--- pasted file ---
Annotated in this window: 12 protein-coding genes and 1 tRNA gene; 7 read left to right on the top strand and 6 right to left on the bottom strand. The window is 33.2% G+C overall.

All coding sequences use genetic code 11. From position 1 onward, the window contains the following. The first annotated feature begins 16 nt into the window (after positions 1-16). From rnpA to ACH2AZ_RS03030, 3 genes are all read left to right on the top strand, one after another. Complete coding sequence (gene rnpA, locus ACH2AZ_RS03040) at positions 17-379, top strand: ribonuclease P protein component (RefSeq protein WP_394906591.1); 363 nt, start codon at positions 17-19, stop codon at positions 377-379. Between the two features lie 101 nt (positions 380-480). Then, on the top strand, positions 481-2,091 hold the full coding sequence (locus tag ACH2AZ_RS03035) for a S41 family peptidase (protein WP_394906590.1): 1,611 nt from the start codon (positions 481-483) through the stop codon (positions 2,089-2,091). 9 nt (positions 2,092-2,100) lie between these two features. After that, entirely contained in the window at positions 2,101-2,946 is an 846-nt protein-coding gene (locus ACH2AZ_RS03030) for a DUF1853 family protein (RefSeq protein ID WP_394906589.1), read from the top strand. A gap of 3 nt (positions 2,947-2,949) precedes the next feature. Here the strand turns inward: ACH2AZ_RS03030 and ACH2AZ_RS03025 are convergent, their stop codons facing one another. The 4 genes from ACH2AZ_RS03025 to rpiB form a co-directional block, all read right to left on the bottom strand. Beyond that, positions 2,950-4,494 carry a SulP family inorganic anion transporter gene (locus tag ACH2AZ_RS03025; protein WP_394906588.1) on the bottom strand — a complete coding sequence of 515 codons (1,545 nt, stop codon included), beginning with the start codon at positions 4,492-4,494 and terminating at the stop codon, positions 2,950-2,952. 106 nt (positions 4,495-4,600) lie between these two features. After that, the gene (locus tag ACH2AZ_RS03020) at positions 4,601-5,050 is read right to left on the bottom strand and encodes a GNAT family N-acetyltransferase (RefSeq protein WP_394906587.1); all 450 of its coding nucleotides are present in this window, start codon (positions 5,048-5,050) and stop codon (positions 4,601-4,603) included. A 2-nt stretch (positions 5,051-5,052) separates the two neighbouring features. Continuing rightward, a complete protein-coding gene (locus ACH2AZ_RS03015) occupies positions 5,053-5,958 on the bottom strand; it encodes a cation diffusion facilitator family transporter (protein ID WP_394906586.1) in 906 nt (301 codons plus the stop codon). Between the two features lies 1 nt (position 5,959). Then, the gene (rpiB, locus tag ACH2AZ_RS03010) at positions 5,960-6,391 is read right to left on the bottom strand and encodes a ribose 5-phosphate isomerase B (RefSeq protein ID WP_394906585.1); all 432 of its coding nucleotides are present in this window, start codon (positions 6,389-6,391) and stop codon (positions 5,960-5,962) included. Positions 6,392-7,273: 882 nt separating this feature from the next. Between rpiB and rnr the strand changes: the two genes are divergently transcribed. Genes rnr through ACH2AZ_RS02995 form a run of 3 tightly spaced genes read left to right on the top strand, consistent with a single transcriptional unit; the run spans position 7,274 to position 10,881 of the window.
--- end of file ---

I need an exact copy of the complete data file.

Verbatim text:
Annotated in this window: 12 protein-coding genes and 1 tRNA gene; 7 read left to right on the top strand and 6 right to left on the bottom strand. The window is 33.2% G+C overall.

All coding sequences use genetic code 11. From position 1 onward, the window contains the following. The first annotated feature begins 16 nt into the window (after positions 1-16). From rnpA to ACH2AZ_RS03030, 3 genes are all read left to right on the top strand, one after another. Complete coding sequence (gene rnpA, locus ACH2AZ_RS03040) at positions 17-379, top strand: ribonuclease P protein component (RefSeq protein WP_394906591.1); 363 nt, start codon at positions 17-19, stop codon at positions 377-379. Between the two features lie 101 nt (positions 380-480). Then, on the top strand, positions 481-2,091 hold the full coding sequence (locus tag ACH2AZ_RS03035) for a S41 family peptidase (protein WP_394906590.1): 1,611 nt from the start codon (positions 481-483) through the stop codon (positions 2,089-2,091). 9 nt (positions 2,092-2,100) lie between these two features. After that, entirely contained in the window at positions 2,101-2,946 is an 846-nt protein-coding gene (locus ACH2AZ_RS03030) for a DUF1853 family protein (RefSeq protein ID WP_394906589.1), read from the top strand. A gap of 3 nt (positions 2,947-2,949) precedes the next feature. Here the strand turns inward: ACH2AZ_RS03030 and ACH2AZ_RS03025 are convergent, their stop codons facing one another. The 4 genes from ACH2AZ_RS03025 to rpiB form a co-directional block, all read right to left on the bottom strand. Beyond that, positions 2,950-4,494 carry a SulP family inorganic anion transporter gene (locus tag ACH2AZ_RS03025; protein WP_394906588.1) on the bottom strand — a complete coding sequence of 515 codons (1,545 nt, stop codon included), beginning with the start codon at positions 4,492-4,494 and terminating at the stop codon, positions 2,950-2,952. 106 nt (positions 4,495-4,600) lie between these two features. After that, the gene (locus tag ACH2AZ_RS03020) at positions 4,601-5,050 is read right to left on the bottom strand and encodes a GNAT family N-acetyltransferase (RefSeq protein WP_394906587.1); all 450 of its coding nucleotides are present in this window, start codon (positions 5,048-5,050) and stop codon (positions 4,601-4,603) included. A 2-nt stretch (positions 5,051-5,052) separates the two neighbouring features. Continuing rightward, a complete protein-coding gene (locus ACH2AZ_RS03015) occupies positions 5,053-5,958 on the bottom strand; it encodes a cation diffusion facilitator family transporter (protein ID WP_394906586.1) in 906 nt (301 codons plus the stop codon). Between the two features lies 1 nt (position 5,959). Then, the gene (rpiB, locus tag ACH2AZ_RS03010) at positions 5,960-6,391 is read right to left on the bottom strand and encodes a ribose 5-phosphate isomerase B (RefSeq protein ID WP_394906585.1); all 432 of its coding nucleotides are present in this window, start codon (positions 6,389-6,391) and stop codon (positions 5,960-5,962) included. Positions 6,392-7,273: 882 nt separating this feature from the next. Between rpiB and rnr the strand changes: the two genes are divergently transcribed. Genes rnr through ACH2AZ_RS02995 form a run of 3 tightly spaced genes read left to right on the top strand, consistent with a single transcriptional unit; the run spans position 7,274 to position 10,881 of the window.